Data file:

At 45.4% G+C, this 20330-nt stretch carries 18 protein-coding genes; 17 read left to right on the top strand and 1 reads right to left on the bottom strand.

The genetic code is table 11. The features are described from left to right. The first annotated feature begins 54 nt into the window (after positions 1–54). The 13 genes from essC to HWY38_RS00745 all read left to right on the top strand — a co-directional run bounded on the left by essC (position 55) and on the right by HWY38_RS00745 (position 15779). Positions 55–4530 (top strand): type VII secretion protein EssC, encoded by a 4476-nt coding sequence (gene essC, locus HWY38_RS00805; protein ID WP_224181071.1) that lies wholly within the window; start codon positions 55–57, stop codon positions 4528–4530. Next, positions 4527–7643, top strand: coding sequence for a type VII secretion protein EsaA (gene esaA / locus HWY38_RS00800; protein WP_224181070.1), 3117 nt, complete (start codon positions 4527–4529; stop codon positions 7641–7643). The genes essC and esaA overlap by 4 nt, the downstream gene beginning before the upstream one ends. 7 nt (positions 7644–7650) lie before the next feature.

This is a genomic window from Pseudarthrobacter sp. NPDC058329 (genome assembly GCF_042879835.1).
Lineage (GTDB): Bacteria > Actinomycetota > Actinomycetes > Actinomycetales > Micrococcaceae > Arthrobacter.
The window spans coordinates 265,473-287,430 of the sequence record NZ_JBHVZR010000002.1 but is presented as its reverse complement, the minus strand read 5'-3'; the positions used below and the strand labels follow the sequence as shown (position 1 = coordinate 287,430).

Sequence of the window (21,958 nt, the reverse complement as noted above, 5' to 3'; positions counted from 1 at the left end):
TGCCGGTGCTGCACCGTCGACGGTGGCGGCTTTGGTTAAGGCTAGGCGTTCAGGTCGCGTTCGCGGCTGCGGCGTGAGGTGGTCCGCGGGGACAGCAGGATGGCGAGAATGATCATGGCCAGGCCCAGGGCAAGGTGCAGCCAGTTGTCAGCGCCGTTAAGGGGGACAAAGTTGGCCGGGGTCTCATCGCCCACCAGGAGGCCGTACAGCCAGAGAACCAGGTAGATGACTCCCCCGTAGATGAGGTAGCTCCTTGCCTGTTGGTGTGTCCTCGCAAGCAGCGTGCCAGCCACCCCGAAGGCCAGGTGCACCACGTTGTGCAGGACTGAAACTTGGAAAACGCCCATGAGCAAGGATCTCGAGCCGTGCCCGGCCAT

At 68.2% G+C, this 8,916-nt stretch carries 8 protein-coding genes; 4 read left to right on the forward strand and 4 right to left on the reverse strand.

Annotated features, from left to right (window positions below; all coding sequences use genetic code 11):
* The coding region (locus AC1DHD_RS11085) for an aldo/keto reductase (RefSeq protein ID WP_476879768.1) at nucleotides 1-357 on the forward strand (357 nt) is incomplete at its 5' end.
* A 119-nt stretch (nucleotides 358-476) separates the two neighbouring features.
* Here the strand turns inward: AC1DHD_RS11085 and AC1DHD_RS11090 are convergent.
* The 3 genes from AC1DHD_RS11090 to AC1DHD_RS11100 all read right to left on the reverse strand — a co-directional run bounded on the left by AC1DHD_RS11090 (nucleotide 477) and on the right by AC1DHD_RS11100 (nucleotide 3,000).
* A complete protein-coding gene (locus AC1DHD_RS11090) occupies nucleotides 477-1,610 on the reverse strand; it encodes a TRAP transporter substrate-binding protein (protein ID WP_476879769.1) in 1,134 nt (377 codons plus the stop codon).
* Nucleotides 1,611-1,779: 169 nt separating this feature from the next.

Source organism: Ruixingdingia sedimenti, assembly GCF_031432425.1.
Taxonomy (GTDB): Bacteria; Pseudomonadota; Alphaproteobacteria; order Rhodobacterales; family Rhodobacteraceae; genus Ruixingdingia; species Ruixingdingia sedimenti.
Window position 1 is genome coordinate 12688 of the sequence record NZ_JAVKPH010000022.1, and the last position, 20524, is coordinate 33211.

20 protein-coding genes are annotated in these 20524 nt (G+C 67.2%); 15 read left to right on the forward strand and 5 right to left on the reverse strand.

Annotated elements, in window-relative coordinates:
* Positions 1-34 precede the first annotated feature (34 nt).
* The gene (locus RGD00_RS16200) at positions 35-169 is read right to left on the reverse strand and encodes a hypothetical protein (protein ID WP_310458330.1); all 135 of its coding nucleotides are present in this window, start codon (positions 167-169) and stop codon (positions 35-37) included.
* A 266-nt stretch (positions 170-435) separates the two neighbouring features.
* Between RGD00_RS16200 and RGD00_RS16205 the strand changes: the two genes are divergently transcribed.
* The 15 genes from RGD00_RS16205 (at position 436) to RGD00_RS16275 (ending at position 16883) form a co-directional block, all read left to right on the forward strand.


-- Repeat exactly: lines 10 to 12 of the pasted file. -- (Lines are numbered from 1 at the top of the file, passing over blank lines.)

* The coding region (locus AC1DHD_RS11085) for an aldo/keto reductase (RefSeq protein ID WP_476879768.1) at nucleotides 1-357 on the forward strand (357 nt) is incomplete at its 5' end.
* A 119-nt stretch (nucleotides 358-476) separates the two neighbouring features.
* Here the strand turns inward: AC1DHD_RS11085 and AC1DHD_RS11090 are convergent.